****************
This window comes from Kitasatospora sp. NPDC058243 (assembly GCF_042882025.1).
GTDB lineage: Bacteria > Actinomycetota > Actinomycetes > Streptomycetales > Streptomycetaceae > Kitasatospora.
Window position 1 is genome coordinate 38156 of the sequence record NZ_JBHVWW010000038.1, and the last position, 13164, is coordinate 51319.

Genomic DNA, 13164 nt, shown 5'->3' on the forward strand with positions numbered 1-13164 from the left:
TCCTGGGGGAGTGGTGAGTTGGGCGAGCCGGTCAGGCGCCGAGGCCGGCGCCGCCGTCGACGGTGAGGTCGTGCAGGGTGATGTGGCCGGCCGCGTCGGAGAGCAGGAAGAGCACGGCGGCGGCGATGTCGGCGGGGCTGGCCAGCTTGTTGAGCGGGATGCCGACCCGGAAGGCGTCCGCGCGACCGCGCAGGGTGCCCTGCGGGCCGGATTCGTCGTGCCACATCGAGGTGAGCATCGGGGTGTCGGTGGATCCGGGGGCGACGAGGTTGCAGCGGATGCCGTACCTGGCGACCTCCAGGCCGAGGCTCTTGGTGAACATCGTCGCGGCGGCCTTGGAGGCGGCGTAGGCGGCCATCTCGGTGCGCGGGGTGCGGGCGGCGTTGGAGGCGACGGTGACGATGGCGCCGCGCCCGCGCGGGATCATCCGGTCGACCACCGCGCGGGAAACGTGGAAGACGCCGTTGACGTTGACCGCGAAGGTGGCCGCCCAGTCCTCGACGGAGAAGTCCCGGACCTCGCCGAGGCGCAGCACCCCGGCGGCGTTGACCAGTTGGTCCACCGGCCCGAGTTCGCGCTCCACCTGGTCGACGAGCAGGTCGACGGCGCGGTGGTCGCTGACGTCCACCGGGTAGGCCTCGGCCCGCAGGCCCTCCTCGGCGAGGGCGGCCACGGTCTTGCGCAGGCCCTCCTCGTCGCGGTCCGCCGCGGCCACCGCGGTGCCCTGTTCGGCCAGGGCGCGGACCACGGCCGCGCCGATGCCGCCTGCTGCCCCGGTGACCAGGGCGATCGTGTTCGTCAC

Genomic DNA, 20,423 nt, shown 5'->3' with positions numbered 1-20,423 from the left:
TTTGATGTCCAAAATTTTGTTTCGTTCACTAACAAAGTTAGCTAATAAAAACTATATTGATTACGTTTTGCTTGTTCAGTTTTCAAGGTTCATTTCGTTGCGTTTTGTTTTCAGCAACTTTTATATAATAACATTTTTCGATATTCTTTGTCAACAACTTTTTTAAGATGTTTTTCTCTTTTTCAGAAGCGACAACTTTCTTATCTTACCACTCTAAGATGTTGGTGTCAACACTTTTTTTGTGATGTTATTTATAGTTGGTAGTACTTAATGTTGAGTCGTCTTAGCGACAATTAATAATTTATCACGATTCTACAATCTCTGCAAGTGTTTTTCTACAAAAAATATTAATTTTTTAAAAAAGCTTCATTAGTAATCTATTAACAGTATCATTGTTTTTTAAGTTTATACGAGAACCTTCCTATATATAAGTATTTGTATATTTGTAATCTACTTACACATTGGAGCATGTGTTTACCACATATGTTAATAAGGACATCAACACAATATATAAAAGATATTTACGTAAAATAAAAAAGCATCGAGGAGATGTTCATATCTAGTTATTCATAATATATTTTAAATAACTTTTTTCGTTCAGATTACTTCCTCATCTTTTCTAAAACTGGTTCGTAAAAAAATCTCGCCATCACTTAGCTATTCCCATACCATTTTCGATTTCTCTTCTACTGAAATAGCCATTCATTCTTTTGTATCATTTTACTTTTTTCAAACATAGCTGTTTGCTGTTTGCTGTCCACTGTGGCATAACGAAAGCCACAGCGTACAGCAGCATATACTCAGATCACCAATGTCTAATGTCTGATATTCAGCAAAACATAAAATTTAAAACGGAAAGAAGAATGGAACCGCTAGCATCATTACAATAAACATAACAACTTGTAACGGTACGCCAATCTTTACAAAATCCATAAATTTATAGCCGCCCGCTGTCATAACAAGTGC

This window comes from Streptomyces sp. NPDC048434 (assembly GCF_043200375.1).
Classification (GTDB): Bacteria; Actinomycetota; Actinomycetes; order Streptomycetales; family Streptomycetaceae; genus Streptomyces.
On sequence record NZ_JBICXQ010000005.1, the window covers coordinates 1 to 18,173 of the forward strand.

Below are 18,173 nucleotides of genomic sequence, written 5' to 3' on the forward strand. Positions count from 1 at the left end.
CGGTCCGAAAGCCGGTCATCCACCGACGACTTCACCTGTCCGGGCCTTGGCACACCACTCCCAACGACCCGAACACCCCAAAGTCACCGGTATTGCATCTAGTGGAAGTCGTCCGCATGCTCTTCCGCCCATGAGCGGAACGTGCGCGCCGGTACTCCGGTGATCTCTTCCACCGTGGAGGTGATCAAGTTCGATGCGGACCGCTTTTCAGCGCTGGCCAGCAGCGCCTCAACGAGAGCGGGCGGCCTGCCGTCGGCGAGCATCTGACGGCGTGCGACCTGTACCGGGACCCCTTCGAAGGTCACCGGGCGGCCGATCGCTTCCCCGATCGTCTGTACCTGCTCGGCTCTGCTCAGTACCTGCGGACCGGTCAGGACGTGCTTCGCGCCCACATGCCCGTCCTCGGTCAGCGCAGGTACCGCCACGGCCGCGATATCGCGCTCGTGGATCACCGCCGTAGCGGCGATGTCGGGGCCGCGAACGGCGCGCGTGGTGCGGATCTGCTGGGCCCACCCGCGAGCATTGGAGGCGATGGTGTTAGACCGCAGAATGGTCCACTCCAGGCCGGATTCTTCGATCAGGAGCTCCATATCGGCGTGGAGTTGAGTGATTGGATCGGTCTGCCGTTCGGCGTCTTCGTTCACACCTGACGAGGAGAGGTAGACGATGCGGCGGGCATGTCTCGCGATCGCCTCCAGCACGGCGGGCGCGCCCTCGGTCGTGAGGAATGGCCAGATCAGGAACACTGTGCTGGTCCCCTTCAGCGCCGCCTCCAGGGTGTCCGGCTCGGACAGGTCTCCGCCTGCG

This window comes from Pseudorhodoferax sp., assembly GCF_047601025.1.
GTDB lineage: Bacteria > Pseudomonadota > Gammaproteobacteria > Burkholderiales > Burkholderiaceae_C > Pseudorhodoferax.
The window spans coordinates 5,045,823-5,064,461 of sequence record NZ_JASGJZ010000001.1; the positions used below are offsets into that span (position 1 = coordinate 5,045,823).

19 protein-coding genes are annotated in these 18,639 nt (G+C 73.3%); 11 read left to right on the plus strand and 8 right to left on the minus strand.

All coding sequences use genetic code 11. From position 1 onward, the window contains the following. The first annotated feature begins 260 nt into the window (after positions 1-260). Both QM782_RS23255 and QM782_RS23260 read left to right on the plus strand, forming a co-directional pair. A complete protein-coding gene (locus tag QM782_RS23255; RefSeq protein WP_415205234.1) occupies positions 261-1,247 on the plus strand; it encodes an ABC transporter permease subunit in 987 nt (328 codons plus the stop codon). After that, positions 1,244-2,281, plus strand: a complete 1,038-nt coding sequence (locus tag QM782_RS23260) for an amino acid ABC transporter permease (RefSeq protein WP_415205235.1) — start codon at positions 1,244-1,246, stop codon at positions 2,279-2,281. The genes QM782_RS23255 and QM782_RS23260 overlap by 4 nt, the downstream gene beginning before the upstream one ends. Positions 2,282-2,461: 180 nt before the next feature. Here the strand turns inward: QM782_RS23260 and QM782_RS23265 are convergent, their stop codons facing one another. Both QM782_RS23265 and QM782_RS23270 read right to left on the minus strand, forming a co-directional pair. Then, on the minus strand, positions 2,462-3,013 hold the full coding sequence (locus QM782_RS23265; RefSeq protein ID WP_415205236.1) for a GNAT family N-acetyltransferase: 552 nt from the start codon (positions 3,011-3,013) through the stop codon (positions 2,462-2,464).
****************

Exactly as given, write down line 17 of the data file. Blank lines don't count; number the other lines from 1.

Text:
All coding sequences use genetic code 11. From position 1 onward, the window contains the following. The first annotated feature begins 260 nt into the window (after positions 1-260). Both QM782_RS23255 and QM782_RS23260 read left to right on the plus strand, forming a co-directional pair. A complete protein-coding gene (locus tag QM782_RS23255; RefSeq protein WP_415205234.1) occupies positions 261-1,247 on the plus strand; it encodes an ABC transporter permease subunit in 987 nt (328 codons plus the stop codon). After that, positions 1,244-2,281, plus strand: a complete 1,038-nt coding sequence (locus tag QM782_RS23260) for an amino acid ABC transporter permease (RefSeq protein WP_415205235.1) — start codon at positions 1,244-1,246, stop codon at positions 2,279-2,281. The genes QM782_RS23255 and QM782_RS23260 overlap by 4 nt, the downstream gene beginning before the upstream one ends. Positions 2,282-2,461: 180 nt before the next feature. Here the strand turns inward: QM782_RS23260 and QM782_RS23265 are convergent, their stop codons facing one another. Both QM782_RS23265 and QM782_RS23270 read right to left on the minus strand, forming a co-directional pair. Then, on the minus strand, positions 2,462-3,013 hold the full coding sequence (locus QM782_RS23265; RefSeq protein ID WP_415205236.1) for a GNAT family N-acetyltransferase: 552 nt from the start codon (positions 3,011-3,013) through the stop codon (positions 2,462-2,464).